By: S. Davis
Can you hear that? You should be able to if you’re on this planet. The world has been entranced with the power of Francis Ngannou and it’s no longer a secret that the soft-spoken, jovial, survivor from Cameroon is on a swift track to stardom. We’ve seen improvement in his footwork since his debut even though he hasn’t spent much time in the cage – other than having his hand raised.
The UFC hasn’t ignored his rise in popularity and are primed to push him with the entire promotional machine. The official trailer/teaser highlights both men in the main event but there’s a certain angle they’re portraying – or, at the very least, attempting to. The production value is stellar and it’s driving a point home: Ngannou stock is being purchased in droves and they’re in the market for him as a face of the company…deeply.
The flavor-of-the-month cliché has been in full bloom. That’s not a slight to the challenger at all. In events such as these, when all the attention is devoted to the shiny new toy on Christmas morning it’s easy to overlook the action figures that were there when you were bedridden with the measles, the weekend at grandma’s when her wi-fi was down because she switched providers hours before you arrived and the time your little brother threw a fit because his favorite toy broke so you handed him yours. Remember that? Reliability. Consistency.
Miocic is the man actually in possession of the championship, just in case anyone forgot. He’s the one over there garbling his words, hanging up the phone on his wife while piling up an impressive list of finishes as well. Let’s take a moment to acknowledge his skill and technical acumen in the cage.
The champion seeks a successful defense to set the heavyweight record at three while the challenger looks to stamp his rise by winning one of the few, shiny, gold titles that actually mean something within the company. The problem with predictions in the heavyweight division is the fact that the weakest heavyweight can end the night with an accurate strike. These two both launch missiles to end fights but Ngannou has the kind of sudden power that’s both impressive and chilling. When his uppercut found Alistair Overeem’s chin, I was concerned that he might not walk again.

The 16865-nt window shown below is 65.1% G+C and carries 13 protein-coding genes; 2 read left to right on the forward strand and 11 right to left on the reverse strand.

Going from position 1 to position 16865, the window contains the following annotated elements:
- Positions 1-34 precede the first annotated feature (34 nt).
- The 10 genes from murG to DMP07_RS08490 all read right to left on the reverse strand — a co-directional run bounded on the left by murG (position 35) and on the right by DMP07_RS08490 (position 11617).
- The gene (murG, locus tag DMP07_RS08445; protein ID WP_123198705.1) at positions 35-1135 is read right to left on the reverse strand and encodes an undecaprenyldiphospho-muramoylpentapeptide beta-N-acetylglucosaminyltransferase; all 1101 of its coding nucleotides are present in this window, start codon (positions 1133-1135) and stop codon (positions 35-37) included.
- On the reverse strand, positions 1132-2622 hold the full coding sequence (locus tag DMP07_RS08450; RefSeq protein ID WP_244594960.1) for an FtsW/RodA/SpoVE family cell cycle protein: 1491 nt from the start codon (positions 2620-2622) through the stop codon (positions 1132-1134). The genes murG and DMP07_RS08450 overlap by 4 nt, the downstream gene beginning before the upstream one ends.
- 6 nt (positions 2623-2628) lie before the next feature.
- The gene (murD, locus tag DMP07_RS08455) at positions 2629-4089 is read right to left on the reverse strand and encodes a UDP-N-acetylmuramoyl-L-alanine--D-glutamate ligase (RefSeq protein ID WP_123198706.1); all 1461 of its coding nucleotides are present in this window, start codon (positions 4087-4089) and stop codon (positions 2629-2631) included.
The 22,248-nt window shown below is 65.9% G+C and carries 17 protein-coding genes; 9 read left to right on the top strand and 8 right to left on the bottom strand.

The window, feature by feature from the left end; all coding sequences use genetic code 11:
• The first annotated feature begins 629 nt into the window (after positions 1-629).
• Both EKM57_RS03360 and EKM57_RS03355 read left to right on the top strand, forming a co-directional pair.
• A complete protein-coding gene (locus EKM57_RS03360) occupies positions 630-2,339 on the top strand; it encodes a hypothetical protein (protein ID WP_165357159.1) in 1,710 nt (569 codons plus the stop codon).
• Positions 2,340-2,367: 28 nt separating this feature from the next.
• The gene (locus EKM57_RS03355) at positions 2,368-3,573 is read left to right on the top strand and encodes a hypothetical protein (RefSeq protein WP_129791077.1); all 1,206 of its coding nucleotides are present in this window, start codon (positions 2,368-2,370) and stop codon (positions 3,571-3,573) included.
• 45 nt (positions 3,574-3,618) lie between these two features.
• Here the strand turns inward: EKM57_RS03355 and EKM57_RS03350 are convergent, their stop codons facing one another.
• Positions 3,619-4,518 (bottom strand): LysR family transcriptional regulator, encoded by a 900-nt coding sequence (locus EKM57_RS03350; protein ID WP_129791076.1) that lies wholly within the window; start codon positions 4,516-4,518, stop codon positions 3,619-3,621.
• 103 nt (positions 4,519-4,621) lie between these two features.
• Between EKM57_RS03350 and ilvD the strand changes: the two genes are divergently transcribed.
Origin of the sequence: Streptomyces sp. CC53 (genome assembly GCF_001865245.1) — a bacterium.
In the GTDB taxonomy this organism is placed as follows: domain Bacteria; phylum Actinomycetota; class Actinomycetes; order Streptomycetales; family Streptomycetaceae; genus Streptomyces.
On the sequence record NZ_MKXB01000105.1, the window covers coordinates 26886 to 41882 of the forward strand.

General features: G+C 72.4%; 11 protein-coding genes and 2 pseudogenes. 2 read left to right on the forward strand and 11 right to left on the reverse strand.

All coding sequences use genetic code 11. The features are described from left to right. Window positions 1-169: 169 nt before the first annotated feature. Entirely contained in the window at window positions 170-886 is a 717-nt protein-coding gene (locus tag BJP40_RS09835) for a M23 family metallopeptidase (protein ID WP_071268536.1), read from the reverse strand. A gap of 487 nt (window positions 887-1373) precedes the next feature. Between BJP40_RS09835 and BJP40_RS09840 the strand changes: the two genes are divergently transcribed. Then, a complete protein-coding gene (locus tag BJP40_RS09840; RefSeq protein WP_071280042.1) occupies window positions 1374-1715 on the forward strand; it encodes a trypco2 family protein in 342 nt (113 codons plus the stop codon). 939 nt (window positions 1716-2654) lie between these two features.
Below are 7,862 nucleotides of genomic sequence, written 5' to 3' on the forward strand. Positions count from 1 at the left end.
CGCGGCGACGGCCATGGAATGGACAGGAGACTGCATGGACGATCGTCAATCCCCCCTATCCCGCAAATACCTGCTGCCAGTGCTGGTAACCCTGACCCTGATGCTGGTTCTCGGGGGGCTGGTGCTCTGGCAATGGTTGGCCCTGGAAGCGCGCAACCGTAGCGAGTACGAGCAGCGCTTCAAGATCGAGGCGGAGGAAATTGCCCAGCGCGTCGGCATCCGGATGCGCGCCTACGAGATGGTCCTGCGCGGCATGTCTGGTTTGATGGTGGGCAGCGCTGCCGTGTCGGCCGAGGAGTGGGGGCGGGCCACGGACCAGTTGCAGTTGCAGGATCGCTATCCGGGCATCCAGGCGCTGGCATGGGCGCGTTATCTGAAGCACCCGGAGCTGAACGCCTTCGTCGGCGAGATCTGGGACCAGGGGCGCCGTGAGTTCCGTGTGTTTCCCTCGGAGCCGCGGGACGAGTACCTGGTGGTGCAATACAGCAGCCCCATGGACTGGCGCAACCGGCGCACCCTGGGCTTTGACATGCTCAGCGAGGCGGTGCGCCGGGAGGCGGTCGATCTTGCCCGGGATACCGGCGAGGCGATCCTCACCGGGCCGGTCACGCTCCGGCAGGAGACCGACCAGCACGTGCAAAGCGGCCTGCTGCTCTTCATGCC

As for the bout itself, I want to see if Miocic pulls the fight into the later rounds as Ngannou has yet to enter the third frame in his entire career. There could be an opportunity to frustrate the challenger and test those lungs should the fight last longer than ten minutes. As a boxer, I give the champion the edge in terms of foot placement and movement. I also add a plus in the champion’s column as it pertains to cardio.
Defense is going to be paramount here. Miocic has been hit – and has survived in most cases but it only takes one to land for that belt to be wrapped around the challenger. As of yet Ngannou hasn’t been frustrated in a fight nor has he been tasked with fighting from a deficit. How will he respond if the champion remains poised, active and outside of his reach while scoring points? What’s the strategy if he finds himself pinned against the cage when he gets in punching range and can’t turn out the lights quickly? Will he use raw strength to escape a bad position over a technically sound option that leaves him vulnerable to being added to Miocic’s highlight reel?